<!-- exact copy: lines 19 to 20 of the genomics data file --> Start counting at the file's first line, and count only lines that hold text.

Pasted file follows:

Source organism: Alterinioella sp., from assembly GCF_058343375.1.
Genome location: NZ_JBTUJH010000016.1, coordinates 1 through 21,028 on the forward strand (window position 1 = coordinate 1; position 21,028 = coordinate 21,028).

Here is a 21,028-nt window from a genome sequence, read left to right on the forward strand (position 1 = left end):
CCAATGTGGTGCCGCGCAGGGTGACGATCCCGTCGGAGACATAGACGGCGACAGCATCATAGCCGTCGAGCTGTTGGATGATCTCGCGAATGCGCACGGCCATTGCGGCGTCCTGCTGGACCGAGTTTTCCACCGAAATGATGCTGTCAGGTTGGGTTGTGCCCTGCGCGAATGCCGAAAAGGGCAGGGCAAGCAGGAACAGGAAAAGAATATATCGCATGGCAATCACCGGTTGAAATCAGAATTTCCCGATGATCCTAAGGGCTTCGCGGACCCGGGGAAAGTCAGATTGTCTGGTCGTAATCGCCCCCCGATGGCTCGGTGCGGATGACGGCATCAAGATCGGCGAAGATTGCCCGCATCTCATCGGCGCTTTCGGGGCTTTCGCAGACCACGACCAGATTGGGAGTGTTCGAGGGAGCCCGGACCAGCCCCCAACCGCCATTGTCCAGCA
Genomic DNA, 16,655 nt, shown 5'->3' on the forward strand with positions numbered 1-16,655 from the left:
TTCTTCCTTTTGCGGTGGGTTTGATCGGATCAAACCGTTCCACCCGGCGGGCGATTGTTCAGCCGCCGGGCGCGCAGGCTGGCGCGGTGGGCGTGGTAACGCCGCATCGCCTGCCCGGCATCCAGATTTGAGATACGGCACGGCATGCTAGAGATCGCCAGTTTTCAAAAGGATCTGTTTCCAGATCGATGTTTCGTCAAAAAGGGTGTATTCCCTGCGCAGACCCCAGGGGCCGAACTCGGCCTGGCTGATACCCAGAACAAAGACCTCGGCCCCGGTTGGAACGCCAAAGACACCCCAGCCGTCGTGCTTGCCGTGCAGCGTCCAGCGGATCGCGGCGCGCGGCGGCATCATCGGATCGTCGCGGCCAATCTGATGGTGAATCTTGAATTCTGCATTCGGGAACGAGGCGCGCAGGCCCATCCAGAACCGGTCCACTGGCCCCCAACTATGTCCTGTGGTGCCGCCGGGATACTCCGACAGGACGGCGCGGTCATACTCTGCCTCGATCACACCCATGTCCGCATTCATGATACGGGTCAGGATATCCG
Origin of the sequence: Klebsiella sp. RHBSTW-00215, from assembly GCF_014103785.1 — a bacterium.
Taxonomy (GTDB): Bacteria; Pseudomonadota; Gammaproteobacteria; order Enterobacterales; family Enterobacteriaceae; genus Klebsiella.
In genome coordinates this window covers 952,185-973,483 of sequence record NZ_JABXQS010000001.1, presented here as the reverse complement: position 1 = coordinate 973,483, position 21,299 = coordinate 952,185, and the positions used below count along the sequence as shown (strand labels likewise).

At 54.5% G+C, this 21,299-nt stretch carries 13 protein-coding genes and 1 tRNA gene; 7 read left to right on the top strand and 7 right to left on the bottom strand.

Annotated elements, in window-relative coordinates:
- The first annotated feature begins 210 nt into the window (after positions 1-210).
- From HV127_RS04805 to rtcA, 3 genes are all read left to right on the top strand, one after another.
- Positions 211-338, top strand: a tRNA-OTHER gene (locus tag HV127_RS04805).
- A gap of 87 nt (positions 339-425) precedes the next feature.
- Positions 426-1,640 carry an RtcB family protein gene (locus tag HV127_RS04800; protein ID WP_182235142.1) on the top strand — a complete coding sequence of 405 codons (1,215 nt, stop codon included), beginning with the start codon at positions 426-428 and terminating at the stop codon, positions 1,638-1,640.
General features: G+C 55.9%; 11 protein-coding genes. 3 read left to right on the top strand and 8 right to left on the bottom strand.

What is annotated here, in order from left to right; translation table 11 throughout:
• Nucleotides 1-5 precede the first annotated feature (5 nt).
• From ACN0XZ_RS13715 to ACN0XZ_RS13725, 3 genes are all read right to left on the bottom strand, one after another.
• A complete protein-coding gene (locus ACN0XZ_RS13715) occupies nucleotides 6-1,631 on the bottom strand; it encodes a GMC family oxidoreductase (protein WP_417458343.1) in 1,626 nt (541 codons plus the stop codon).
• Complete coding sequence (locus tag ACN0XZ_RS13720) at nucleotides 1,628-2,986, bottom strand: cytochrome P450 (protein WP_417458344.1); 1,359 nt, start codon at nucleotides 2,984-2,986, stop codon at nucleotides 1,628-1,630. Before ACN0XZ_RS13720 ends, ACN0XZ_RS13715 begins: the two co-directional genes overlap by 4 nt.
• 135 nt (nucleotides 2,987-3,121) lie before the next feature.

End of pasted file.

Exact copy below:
• Nucleotides 1-5 precede the first annotated feature (5 nt).
• From ACN0XZ_RS13715 to ACN0XZ_RS13725, 3 genes are all read right to left on the bottom strand, one after another.